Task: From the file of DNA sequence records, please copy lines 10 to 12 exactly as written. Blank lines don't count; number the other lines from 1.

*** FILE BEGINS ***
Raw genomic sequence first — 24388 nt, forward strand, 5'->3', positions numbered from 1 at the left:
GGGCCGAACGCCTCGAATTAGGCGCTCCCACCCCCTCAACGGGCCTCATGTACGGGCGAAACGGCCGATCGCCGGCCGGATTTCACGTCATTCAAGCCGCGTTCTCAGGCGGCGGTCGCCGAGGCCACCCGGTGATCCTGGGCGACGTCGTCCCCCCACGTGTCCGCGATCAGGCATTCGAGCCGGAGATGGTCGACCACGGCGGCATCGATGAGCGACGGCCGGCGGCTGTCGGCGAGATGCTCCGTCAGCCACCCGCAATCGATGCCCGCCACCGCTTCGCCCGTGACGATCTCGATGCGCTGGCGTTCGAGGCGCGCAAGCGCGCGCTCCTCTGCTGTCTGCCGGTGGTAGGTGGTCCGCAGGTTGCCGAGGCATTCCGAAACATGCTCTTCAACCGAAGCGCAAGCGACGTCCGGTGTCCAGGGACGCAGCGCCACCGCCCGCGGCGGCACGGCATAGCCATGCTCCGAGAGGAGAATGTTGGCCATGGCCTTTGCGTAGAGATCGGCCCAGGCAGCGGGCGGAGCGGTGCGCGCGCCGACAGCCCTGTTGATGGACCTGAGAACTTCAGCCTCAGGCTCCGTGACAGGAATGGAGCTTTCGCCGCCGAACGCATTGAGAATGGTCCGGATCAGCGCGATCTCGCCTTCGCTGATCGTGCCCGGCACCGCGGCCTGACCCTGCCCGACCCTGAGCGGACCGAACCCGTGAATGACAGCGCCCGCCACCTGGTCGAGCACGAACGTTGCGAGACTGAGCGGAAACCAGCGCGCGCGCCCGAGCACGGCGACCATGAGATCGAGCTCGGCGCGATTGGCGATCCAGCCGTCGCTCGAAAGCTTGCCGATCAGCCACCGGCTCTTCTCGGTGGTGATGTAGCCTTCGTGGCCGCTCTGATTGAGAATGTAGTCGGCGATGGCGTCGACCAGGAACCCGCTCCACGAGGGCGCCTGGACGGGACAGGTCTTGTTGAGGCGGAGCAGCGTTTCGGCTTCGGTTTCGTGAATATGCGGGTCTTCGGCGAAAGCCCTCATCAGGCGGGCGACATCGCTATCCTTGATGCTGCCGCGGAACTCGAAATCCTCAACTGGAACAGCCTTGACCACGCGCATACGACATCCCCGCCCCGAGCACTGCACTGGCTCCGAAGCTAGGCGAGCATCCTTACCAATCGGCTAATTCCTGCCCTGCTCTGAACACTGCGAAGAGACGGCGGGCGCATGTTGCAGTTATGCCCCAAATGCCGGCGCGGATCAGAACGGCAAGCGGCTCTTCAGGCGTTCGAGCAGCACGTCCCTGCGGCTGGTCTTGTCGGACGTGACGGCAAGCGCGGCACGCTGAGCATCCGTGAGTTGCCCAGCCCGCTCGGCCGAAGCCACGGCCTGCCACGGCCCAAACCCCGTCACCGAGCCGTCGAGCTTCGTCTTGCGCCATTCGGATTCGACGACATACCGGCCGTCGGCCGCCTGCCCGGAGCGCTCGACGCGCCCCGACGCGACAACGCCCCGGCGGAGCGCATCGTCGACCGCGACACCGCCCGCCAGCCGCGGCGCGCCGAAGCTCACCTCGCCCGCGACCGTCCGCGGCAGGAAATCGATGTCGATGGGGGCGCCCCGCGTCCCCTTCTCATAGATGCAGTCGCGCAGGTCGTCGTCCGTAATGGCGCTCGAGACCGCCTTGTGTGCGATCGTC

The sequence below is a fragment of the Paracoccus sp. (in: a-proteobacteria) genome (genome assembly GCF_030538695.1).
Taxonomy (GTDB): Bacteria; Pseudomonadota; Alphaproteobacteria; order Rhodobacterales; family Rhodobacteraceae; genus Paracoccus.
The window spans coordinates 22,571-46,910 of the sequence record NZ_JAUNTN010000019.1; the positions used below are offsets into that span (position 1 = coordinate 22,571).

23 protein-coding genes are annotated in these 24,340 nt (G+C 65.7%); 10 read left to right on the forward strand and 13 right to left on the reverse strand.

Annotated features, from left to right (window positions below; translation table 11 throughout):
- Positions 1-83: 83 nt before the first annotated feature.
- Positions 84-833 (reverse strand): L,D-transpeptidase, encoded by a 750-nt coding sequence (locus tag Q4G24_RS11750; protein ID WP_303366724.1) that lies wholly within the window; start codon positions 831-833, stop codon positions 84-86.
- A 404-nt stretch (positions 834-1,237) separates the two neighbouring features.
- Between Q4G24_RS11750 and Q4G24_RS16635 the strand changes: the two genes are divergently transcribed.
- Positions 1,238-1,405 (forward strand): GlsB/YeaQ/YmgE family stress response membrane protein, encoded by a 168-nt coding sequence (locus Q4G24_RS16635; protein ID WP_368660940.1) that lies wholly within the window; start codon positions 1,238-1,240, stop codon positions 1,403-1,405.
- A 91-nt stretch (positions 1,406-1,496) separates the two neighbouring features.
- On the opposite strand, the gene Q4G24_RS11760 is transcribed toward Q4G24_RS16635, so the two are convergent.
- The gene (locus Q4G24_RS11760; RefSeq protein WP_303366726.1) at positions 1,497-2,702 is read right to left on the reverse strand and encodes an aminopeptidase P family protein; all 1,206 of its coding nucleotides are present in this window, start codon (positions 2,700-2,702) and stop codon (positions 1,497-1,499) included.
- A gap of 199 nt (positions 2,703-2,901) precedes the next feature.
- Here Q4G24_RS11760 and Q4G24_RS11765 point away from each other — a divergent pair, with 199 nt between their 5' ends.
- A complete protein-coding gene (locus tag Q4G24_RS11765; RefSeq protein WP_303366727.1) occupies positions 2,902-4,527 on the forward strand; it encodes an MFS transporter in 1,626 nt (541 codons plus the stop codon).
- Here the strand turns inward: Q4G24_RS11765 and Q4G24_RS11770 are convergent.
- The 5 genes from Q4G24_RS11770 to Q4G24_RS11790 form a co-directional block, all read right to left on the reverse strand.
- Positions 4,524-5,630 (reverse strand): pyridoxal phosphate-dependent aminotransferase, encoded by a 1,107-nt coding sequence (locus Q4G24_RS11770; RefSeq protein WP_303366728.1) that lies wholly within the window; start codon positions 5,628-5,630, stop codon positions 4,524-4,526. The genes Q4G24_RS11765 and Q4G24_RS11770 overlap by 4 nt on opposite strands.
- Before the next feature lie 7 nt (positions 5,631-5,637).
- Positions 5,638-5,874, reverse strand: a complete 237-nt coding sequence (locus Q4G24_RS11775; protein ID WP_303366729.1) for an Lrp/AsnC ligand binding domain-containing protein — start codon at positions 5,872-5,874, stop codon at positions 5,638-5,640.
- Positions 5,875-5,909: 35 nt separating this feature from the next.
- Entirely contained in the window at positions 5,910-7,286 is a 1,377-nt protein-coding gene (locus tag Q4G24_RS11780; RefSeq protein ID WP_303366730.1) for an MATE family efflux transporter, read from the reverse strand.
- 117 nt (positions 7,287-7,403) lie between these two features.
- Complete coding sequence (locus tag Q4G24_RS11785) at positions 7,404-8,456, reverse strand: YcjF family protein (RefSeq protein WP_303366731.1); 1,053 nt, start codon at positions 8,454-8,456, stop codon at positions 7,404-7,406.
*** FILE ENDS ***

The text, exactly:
- A 404-nt stretch (positions 834-1,237) separates the two neighbouring features.
- Between Q4G24_RS11750 and Q4G24_RS16635 the strand changes: the two genes are divergently transcribed.
- Positions 1,238-1,405 (forward strand): GlsB/YeaQ/YmgE family stress response membrane protein, encoded by a 168-nt coding sequence (locus Q4G24_RS16635; protein ID WP_368660940.1) that lies wholly within the window; start codon positions 1,238-1,240, stop codon positions 1,403-1,405.